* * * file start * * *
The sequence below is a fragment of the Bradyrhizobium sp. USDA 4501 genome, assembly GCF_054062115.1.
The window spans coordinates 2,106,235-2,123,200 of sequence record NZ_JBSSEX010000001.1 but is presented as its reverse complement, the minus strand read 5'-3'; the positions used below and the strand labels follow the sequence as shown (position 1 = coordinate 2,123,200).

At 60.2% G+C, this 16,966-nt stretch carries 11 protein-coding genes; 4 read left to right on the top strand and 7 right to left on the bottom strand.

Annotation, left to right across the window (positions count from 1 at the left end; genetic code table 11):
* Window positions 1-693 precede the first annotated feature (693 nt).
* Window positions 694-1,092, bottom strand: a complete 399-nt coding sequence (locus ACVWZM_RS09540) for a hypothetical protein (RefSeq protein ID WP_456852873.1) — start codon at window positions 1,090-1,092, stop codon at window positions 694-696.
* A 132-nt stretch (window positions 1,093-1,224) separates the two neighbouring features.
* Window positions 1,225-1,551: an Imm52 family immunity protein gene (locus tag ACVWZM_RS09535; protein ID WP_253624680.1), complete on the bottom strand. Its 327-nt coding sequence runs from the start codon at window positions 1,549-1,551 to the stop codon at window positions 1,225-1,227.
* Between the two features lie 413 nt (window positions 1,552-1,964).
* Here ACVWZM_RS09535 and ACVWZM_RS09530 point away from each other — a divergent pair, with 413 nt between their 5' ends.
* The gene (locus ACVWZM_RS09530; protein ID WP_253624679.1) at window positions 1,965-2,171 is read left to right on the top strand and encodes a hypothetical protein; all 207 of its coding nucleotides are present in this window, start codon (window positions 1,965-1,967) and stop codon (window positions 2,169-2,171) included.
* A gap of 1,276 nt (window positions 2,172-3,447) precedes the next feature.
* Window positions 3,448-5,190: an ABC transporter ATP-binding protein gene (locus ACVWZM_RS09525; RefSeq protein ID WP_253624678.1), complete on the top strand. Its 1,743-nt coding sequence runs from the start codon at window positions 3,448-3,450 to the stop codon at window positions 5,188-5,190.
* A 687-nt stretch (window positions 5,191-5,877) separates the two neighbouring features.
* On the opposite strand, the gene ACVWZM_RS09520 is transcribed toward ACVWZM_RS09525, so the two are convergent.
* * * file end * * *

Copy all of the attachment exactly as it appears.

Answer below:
The sequence below is a fragment of the Bradyrhizobium sp. USDA 4501 genome, assembly GCF_054062115.1.
The window spans coordinates 2,106,235-2,123,200 of sequence record NZ_JBSSEX010000001.1 but is presented as its reverse complement, the minus strand read 5'-3'; the positions used below and the strand labels follow the sequence as shown (position 1 = coordinate 2,123,200).

At 60.2% G+C, this 16,966-nt stretch carries 11 protein-coding genes; 4 read left to right on the top strand and 7 right to left on the bottom strand.

Annotation, left to right across the window (positions count from 1 at the left end; genetic code table 11):
* Window positions 1-693 precede the first annotated feature (693 nt).
* Window positions 694-1,092, bottom strand: a complete 399-nt coding sequence (locus ACVWZM_RS09540) for a hypothetical protein (RefSeq protein ID WP_456852873.1) — start codon at window positions 1,090-1,092, stop codon at window positions 694-696.
* A 132-nt stretch (window positions 1,093-1,224) separates the two neighbouring features.
* Window positions 1,225-1,551: an Imm52 family immunity protein gene (locus tag ACVWZM_RS09535; protein ID WP_253624680.1), complete on the bottom strand. Its 327-nt coding sequence runs from the start codon at window positions 1,549-1,551 to the stop codon at window positions 1,225-1,227.
* Between the two features lie 413 nt (window positions 1,552-1,964).
* Here ACVWZM_RS09535 and ACVWZM_RS09530 point away from each other — a divergent pair, with 413 nt between their 5' ends.
* The gene (locus ACVWZM_RS09530; protein ID WP_253624679.1) at window positions 1,965-2,171 is read left to right on the top strand and encodes a hypothetical protein; all 207 of its coding nucleotides are present in this window, start codon (window positions 1,965-1,967) and stop codon (window positions 2,169-2,171) included.
* A gap of 1,276 nt (window positions 2,172-3,447) precedes the next feature.
* Window positions 3,448-5,190: an ABC transporter ATP-binding protein gene (locus ACVWZM_RS09525; RefSeq protein ID WP_253624678.1), complete on the top strand. Its 1,743-nt coding sequence runs from the start codon at window positions 3,448-3,450 to the stop codon at window positions 5,188-5,190.
* A 687-nt stretch (window positions 5,191-5,877) separates the two neighbouring features.
* On the opposite strand, the gene ACVWZM_RS09520 is transcribed toward ACVWZM_RS09525, so the two are convergent.